International Journey sparks new skills, space career possibilities for students
The International Journey of Science & Technology-IJST, represents a new kind of teaching that involves combining subjects and creating hands-on projects that look more like real-world experiences and skills required for careers. It integrates subjects that might have been taught separately in years past. It's looking at the why and not just the how.
"In my mind, the biggest thing that ties THE ITST and STEM together is problem-solving activities," said Mike Lester, who is the director of education at KSC International Academy.
The lessons students glean from the IJST STEM education can be applied to their futures — whether they immediately attend technical college to learn a trade, or attend a four-year college or beyond.
One of Lester's IJST students last year told Lester he wanted become a NASA soft engineer, something Lester encouraged because he thought the student would enjoy the problem-solving aspects of this particular career.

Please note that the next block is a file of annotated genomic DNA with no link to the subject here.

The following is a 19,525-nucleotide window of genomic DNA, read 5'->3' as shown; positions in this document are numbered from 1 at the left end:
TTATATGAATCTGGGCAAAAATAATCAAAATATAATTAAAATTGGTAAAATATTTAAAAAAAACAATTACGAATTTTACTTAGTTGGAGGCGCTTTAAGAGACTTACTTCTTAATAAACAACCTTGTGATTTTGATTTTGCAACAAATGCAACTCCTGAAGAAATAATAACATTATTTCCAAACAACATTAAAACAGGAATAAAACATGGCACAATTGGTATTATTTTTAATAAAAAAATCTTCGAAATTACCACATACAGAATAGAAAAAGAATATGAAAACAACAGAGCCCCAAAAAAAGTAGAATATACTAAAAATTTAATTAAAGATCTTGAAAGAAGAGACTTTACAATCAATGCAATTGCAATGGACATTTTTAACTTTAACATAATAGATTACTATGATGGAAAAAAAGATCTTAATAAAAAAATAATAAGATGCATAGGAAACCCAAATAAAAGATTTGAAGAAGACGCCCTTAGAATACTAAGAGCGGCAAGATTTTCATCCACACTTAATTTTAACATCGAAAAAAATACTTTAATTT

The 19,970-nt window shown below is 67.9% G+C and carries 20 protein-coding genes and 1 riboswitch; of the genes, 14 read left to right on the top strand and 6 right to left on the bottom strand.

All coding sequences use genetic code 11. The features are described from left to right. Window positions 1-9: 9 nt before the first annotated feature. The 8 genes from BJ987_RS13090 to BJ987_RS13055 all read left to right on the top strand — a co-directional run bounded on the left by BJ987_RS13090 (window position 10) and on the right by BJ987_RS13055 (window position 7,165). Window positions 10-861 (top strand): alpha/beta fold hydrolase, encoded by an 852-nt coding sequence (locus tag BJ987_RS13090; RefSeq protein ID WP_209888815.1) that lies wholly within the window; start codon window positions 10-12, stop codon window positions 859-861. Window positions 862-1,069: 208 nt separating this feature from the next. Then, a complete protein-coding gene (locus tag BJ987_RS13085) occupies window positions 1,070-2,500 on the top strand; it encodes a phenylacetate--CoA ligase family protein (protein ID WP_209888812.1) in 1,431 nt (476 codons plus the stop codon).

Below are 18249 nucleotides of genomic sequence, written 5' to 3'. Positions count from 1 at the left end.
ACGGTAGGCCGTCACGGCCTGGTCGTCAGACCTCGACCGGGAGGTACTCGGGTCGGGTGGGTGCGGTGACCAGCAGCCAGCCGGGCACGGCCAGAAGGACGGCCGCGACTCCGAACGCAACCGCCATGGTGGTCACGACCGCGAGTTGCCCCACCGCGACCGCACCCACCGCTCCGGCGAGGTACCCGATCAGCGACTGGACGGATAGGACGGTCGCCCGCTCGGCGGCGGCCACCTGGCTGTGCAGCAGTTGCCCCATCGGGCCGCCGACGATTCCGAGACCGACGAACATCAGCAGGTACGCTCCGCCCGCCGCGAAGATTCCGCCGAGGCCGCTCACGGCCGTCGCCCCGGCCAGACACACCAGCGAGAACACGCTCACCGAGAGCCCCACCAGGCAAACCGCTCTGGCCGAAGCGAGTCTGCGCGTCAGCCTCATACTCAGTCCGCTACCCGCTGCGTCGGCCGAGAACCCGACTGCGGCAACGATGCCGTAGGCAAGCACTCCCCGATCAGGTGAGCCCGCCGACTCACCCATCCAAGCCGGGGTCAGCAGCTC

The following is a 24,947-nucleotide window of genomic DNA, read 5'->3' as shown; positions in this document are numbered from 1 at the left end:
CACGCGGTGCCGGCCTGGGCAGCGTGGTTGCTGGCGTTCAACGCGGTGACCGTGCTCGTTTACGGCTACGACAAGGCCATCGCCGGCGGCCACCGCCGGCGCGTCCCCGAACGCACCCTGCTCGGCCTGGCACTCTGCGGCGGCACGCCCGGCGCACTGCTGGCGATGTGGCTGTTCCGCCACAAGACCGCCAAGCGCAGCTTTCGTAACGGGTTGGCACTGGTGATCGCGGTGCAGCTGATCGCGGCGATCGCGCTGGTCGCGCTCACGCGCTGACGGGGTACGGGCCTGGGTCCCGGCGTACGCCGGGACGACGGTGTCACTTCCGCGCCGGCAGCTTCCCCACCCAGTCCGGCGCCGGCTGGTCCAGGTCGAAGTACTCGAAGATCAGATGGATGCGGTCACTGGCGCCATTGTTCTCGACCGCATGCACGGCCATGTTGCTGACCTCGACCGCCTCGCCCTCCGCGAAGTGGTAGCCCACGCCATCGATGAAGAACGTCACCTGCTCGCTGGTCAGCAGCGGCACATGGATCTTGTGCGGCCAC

Part of the power of IJST STEM education is that it makes high-level concepts realistic for students. For example, students are learning much more than they might realize when they take a class such as the robotics challenge Mars competition.
"We're doing math all the time with robotics. We don't call it math, but it is applied math and science," instructor Alex Greutman said. Coding is another subject students think of when looking at STEM education.
After attending the IJST classes Mylena Peixoto, a high school senior said, “What I liked the most about the International Journey was learning about teamwork and real concepts of the diverse real possibilities of engineering, technology and science NASA is applying at the space program and for the upcoming journey to Mars"
“The IJST is a great way to inspire students to continue to use what they learn in class and apply it to real-life situations, conduct research and plan great learning projects as part of our local and International outreach STEM collaboration,” said space educator Jefferson Michaelis.
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